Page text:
Holland said the only difference between the schools are students’ ages, and Oak Hill also deals with drugs, gangs, fights, bullying and cyber bullying.
“What has helped at our school was the idea that we educate our kids on those issues at the middle school level, and I touch on those things in the public safety class. Now, students recognize a situation and they come to me with information. We have a bully committee that handles bullying issues, and depending on what students are stating about the incident, we verify that it is bullying, we come up with a solution, and contact the parents and discuss it with them,” Holland said. “Females fight the most here and at the high school than their male counterparts. This school year, I’ve had over 10 female fights and not one male fight, and nine times out of 10 the females are involved with Facebook and that’s where it comes from. Most of the charges here are disruption of public school. I don’t suspend anybody; I lock people up when they break Georgia laws.”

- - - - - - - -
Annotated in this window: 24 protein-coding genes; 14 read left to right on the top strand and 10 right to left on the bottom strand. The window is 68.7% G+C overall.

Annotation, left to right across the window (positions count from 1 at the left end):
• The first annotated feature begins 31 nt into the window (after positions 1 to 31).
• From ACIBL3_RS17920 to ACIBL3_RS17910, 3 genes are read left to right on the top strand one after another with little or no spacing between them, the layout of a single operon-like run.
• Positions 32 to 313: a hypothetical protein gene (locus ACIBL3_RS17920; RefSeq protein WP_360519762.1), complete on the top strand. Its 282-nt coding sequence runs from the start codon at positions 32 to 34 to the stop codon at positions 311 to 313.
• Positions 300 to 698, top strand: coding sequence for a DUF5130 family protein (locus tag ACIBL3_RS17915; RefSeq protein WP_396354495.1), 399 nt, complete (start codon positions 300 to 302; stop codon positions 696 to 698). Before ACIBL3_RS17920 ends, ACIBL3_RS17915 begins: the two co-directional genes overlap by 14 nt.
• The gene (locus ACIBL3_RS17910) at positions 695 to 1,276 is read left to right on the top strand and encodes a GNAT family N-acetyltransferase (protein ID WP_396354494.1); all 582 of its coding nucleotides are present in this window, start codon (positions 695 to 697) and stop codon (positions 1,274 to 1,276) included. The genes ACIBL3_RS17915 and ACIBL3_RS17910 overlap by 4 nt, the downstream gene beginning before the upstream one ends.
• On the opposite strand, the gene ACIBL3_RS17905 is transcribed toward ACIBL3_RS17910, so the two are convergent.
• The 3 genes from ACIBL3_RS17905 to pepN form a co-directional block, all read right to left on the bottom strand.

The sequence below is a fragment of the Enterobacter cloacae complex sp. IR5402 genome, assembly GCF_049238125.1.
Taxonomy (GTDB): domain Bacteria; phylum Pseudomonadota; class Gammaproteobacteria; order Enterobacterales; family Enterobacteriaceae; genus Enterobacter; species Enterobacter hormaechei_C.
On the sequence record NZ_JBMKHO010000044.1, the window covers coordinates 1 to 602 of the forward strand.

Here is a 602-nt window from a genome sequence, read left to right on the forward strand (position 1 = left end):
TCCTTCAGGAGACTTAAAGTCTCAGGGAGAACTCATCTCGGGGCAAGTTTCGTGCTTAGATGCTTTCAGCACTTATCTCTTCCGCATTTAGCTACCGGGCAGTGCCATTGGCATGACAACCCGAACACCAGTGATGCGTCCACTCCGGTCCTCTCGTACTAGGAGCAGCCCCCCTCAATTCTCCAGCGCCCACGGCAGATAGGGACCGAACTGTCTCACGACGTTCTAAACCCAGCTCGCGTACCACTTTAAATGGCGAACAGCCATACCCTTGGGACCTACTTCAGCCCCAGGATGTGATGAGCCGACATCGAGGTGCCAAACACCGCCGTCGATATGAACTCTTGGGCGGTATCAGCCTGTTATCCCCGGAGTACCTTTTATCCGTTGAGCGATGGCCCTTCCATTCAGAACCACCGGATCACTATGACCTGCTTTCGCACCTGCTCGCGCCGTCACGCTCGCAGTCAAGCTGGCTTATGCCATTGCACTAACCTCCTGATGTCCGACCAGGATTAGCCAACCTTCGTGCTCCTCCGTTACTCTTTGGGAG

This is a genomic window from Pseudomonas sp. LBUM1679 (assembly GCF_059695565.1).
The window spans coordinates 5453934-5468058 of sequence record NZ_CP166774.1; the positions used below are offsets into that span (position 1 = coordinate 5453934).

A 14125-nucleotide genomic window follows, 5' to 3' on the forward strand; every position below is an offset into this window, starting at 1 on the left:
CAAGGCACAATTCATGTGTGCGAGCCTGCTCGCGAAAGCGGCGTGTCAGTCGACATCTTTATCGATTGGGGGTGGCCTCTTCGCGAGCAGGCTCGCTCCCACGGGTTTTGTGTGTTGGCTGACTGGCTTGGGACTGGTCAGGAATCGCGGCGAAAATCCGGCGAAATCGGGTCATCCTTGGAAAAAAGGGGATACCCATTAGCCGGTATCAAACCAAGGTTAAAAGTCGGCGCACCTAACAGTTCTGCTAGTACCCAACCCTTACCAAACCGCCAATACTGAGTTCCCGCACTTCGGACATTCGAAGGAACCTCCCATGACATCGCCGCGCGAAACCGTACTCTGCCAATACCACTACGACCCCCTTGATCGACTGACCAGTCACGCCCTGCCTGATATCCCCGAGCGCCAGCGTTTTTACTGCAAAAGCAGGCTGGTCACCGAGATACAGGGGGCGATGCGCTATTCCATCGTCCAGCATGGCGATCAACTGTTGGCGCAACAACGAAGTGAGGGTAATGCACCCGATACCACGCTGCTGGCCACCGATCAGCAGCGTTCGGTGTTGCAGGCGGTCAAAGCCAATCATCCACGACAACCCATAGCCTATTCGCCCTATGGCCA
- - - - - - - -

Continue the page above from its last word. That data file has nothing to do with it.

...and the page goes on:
As members of the National Association of School Resource Officers, Holland and Simmons had to complete training in order to become certified SROs and must continue attending training sessions to keep up-to-date with state laws and learn the do’s and don’ts of how to respond to various situations.
“We have to be certified to work in a school environment. We’re also trained for instruction purposes and understanding gangs. Most of the time, SROs have to travel to get proper training, but due to funding, we’re limited on what we can do,” Simmons said. “We’re always conducting training for teachers and staff so everybody knows what we have to do. We have some type of drill monthly for fire, tornado, bomb threat or lockdown.”